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Comment: Re:Been through Denver (Score 1) 294

[...] sadly I've got other, more important things to do.

Seriously? What's more important than getting a "Score: 5, Funny"? It means you've made at least five people smile. Isn't giving others that joy more important than whatever code slogging you're doing instead?

Really. You need to work on your priorities.

Comment: Re:Sand in the hand (Score 1) 407

...and, frankly, I don't have a problem with that.

If you want to incur the hassles of off-shore workers in different time-zones and all, that's fine. You will probably find an appropriate balance between on-shore and off-shore environments. I know some companies who have QA teams off-shore, for example, so that they can basically get 24-hour coverage. The developers make the bugs during "the day", QA finds the bugs during "the night", developers come in the next morning and find a load of bugs waiting for them to fix.

It really depends on what you're doing. It can be tough to afford to pay someone to live in southern California or The Bay Area or New York City. If you can find someone who can live and do the work in Harlington, Texas, or Argentina or Cambodia or Portugal, more power to you.

I have a problem with you bringing someone over here to do the work at the cheaper prices.

Comment: Re:How does this work? (Score 3, Funny) 73

by R3d M3rcury (#49433593) Attached to: Phone App That Watches Your Driving Habits Leads To Privacy Concerns

What if you just have your phone turned off when you drive, or don't take it with you in the first place?

I'd imagine there might be an issue if you filed a claim and they looked at the data and said, "Hey, you weren't even in the car!"

"Of course I was! Look at this broken arm!"

"Not according to our data."

"Well, I turned off the phone..."

"Ah! That's against the policy--the phone must be on if you're in the car. We don't have to pay a cent! Whoo hoo!"

Comment: Re:Sensors wrong (Score 1) 460

by R3d M3rcury (#49423801) Attached to: Planes Without Pilots

How many accidents were averted due to human intervention?

This is actually interesting.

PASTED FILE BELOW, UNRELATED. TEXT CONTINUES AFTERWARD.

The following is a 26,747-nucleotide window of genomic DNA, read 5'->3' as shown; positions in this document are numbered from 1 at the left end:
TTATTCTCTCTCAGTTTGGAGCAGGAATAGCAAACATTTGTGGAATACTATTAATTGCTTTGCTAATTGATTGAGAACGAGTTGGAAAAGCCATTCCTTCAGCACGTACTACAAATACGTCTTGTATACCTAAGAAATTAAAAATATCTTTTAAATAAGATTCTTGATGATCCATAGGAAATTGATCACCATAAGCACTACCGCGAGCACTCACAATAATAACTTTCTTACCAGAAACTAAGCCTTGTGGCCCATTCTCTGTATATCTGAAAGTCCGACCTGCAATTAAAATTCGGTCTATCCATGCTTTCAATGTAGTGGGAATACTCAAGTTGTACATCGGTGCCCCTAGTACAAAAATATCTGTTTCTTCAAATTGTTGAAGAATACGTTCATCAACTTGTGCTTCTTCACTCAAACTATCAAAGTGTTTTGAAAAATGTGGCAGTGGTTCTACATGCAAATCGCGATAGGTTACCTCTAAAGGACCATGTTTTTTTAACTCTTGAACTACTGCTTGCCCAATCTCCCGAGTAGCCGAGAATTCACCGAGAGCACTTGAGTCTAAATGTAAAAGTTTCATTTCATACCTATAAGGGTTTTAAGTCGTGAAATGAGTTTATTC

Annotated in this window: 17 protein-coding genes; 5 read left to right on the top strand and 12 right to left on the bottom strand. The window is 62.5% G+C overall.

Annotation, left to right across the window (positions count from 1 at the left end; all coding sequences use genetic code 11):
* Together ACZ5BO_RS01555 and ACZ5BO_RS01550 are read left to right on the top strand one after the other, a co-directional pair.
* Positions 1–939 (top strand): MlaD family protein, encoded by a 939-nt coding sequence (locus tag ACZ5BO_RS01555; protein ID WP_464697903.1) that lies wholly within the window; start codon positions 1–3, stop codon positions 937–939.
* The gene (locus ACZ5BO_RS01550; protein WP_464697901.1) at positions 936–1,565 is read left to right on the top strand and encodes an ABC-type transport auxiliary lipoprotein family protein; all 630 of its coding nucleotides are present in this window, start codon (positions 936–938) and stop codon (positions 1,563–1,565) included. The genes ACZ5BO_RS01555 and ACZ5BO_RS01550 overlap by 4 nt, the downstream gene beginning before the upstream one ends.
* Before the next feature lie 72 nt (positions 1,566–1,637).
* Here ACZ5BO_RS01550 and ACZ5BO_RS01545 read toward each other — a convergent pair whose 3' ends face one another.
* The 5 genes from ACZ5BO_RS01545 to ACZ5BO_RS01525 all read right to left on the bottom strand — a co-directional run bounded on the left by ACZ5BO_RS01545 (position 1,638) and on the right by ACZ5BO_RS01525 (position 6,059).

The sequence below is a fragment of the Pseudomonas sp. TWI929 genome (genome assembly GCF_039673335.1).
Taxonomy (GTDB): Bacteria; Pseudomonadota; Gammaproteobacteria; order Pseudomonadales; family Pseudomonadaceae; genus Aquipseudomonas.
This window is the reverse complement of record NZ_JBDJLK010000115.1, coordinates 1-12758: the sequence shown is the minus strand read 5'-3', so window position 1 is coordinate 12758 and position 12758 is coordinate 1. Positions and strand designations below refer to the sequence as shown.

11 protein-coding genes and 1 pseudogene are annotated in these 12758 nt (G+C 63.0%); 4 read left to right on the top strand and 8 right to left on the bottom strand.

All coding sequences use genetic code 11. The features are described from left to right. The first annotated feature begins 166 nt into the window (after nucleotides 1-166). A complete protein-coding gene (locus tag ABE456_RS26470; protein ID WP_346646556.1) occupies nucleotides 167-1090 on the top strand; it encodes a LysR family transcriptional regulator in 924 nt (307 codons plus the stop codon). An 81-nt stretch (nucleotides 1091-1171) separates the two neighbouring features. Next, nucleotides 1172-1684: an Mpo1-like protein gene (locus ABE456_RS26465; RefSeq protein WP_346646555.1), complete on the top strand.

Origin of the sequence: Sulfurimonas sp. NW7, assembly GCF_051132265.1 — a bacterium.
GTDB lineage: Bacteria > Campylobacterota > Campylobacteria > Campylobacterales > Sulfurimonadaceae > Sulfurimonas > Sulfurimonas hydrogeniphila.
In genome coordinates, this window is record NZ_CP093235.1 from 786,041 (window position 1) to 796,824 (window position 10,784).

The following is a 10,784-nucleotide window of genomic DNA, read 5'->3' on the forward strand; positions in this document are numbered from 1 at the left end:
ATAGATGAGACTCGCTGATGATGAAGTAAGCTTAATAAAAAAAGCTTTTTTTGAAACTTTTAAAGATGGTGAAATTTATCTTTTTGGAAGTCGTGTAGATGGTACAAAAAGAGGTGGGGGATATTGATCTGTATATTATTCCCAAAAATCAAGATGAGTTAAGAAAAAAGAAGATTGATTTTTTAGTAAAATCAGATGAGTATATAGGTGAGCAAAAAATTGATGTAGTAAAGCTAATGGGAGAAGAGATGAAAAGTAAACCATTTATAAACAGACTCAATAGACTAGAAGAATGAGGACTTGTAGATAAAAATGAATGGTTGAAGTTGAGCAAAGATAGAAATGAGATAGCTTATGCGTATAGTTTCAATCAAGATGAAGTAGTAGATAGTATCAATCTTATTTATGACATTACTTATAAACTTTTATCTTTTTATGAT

When things get tough, you want a human being with experience. The problem is, as the computers take over, having a person in the cockpit doesn't really mean anything. Sure, I can fly an airplane. But you wouldn't want me behind the stick if we're dodging thunderstorms. You'd want someone with experience flying in that area in those conditions.

That's the interesting angle. Which would you rather have on the stick? A computer or an inexperienced human?

Comment: Re:Crossed lines (Score 3, Insightful) 166

by R3d M3rcury (#49419249) Attached to: The Arrival of Man-Made Earthquakes

I gotta admit, that caught my eye, too.

But if they can prove it, that goes against claims by many in the state and oil industry. The oil industry would likely try to hound/silence/sue the insurance company.

Not necessarily. Industries and governments are famous for two-faced policies.

If the insurance company says that they were manmade, the government can say, "No, they weren't, but this is a civil matter and we can't interfere." And nothing will happen. Worst case, it will be tied up in courts for the next 20 years. By then, those people currently in charge will have made a ton of money and be retired somewhere outside the US.

It's kind of like the music industry claiming that a 30-second ringtone is enough the song that consumers must pay royalties while, at the same time, claiming that they weren't so they didn't have to pay the artists royalties.

"A car is just a big purse on wheels." -- Johanna Reynolds